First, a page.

“Shoot Me First”

We all need heroes. We do not need them to worship or to adore. We need them to provide examples and models we can aspire to, even if we ourselves never quite meet these aspirations.

Sports heroes, when not juiced with performance enhancing chemicals, provide examples of excellence that are the outgrowth of commitment and training.  Other heroes provide examples in different, more indirect ways. Most heroes are quite inconspicuous, like the father who works long hours to provide food and clothing for his family or the single mother who works a job all day and cares for her children at night. There are heroes like nurses who stay late to grasp the hand of a frightened patient alone in a hospital room. There are heroes like firemen who risk their lives to save people they do no know. There are military heroes, which we hear too little of, like Marine Capt. Joshua L. Glover who was awarded the Silver Star after taking the full brunt of a grenade to save his buddies.

In a week when we get to experience the worst of behavior, like former Republican Representative Mark Foley who sent explicit and unseemly electronic messages to Congressional pages and we are made to endure the ensuing political finger-pointing, we are also afforded a story of true heroism.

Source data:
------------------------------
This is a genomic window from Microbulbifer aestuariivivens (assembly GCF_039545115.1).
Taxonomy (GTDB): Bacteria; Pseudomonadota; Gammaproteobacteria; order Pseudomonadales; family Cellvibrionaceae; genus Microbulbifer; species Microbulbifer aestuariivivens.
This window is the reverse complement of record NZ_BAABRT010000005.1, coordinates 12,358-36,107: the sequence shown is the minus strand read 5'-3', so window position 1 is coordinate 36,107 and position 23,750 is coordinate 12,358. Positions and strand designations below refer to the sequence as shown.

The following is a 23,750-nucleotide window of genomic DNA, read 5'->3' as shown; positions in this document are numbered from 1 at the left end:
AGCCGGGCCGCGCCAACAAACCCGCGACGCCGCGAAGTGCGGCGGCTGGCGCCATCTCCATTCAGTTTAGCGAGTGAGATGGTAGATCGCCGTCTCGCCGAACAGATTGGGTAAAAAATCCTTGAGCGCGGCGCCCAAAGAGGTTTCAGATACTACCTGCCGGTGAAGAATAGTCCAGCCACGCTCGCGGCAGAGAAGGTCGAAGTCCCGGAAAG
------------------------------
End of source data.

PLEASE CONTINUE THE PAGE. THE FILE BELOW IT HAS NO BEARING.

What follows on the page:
In Nickel Mines, PA an unbalanced milk truck driver, Charles C. Roberts, motivated by unclear internal demons, killed five young girls in an Amish school house. It is a story of violence in schools that has too often been repeated. However, there was an interesting and different aspect to this story.

When it was all to clear that Roberts was going to gun down the children. One of the older children in the school, 13-year-old Marian Fisher, asked “Shoot me first,” in order buy time for the younger children. The sacrifice was in the end not sufficient, but Fisher displayed a self-composure and bravery under stress that few could ever match. In the process, she demonstrated a power of faith and self sacrifice many should aspire to. Few will find themselves in similar situations and fewer still would respond similarly.

Heroism can also be found in the quiet reaction of the Amish community to the killings. There was not only dignity in the private grieving over the loss of the children, but true forgiveness and reconciliation between the families of the victims and the killer. This reconciliation will cauterize the civic wound inflicted by the killings and prevent anger over these killings from spilling over into new violence.

The cynical in us will see a world populated with too many Charles Roberts, while the heroic in all of us will aspire to a world more commonly occupied by the Marian Fishers.

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